Can a Keto Diet Treat Cancer?

From a new article on  Can a Keto Diet treat Brain Cancer?

"Taking into account other types of cancer — including lung, breast, pancreatic, prostate and melanoma — a total of 23 clinical trials are currently registered at that are investigating the ketogenic diet as an adjunct to standard cancer therapy. Over the last decade, research investigating the ketogenic’s diet role in basic cancer research and in emerging therapies has burgeoned, with more than 170 studies or theoretical papers currently in the research literature. The number is increasing each month."

Why is there so much research on ketogenic diets for cancer, not so much on high carbohydrate diets (grain-based, macrobiotic, vegan, etc.)? Simply because it is a fact that cancer cells are glucose-dependent whereas healthy cells are not, so restricting glucose will harm cancer cells but not healthy cells.

The only way to get a metabolic effect similar to a ketogenic diet while eating a high carbohydrate diet like the usual grain-based macrobiotic or vegan diet is to severely restrict food (calorie) intake so that you rapidly lose body mass, forcing your body to get most of its energy from animal fat, i.e. the fat on your own body. I think this explains why most if not all reports of some success in controlling cancer with plant based diets (whether macrobiotic, raw, vegan, etc.) indicate that the subject has a dramatic loss of body weight during the "healing" phase.

The problem with a carbohydrate based diet for cancer management is that you can't starve yourself forever. At some point you have to start eating a sufficient number of calories to maintain health and function of non-cancerous tissues. If you do this with a glucose-rich diet such as the grain-based macrobiotic diet, you will recreate the conditions that favor the glucose-hungry cancer cells.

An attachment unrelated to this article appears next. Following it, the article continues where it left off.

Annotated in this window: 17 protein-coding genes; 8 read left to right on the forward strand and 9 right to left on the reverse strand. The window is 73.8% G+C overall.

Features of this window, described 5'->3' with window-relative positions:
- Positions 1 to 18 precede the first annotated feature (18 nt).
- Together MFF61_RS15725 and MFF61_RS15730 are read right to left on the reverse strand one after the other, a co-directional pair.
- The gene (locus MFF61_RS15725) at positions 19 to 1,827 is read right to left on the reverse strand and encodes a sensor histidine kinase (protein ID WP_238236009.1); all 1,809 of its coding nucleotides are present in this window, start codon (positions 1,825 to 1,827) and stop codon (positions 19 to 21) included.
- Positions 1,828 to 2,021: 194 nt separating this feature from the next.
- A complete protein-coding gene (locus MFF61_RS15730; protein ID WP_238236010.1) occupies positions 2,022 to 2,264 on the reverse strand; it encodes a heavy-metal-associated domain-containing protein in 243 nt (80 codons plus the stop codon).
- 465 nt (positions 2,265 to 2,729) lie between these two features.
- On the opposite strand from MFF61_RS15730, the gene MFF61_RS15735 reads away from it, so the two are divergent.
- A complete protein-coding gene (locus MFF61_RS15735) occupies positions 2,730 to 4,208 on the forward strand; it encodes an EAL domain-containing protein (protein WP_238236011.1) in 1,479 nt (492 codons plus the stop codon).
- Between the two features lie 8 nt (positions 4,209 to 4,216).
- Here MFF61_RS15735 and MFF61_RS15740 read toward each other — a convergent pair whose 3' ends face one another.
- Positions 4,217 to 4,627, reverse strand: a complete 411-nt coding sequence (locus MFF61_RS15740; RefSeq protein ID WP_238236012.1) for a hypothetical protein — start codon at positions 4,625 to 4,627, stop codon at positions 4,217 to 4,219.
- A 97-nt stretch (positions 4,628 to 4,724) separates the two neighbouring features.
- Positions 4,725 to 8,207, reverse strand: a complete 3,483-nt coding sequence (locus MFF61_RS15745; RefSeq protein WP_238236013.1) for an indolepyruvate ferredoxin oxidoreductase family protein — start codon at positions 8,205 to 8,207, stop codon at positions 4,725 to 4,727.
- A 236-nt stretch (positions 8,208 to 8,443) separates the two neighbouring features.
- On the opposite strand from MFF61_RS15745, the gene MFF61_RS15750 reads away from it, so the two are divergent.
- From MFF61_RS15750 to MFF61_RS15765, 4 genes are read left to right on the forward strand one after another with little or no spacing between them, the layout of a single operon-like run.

I hypothesize that this is why cancer has emerged in and even taken the lives of several prominent promoters of the grain-based macrobiotic diet, including among the Kushi family. 
Michio Kushi, promoter of the grain-based macrobiotic diet, and author of The Cancer Prevention Diet, which advocated a grain-based diet for prevention of cancer, died at 88 years from pancreatic cancer after a bout with colon cancer.

Michio's wife Aveline and daughter Lily both died after developing cervical cancer. As discussed in the linked article, cervical cancer is primarily linked to HPV, which according to conventional medicine is strongly linked to sexual promiscuity and transmission

Apparently cancer has also claimed the lives of several women who were highly faithful to a vegan macrobiotic diet and long-term teachers of macrobiotic cooking classes at the Kushi Institute.
The underlying hypothesis that animal fat and protein cause and promote cancer lacks a strong scientific basis. If it were so, fasting, which is running on your own body fat and protein, which are ANIMAL fat and protein, would promote cancer, when in fact it is well established that short-term fasting (i.e. running your body exclusively on mammalian fat and protein) strongly undermines cancer cells but preserves healthy cells.


Jonathan Groot said…
Are you suggesting that utilization of your own fat stores is the same as consuming *animal* fat? Surely you are aware that there are important metabolic differences between oral consumption of a substance and the degradation of a similar substance in the body.

Similarly, I don't understand why you choose to equate consuming foods with glucose and having high blood sugar levels. It is quite possible to have favorable blood glucose levels while consuming foods with plenty of glucose.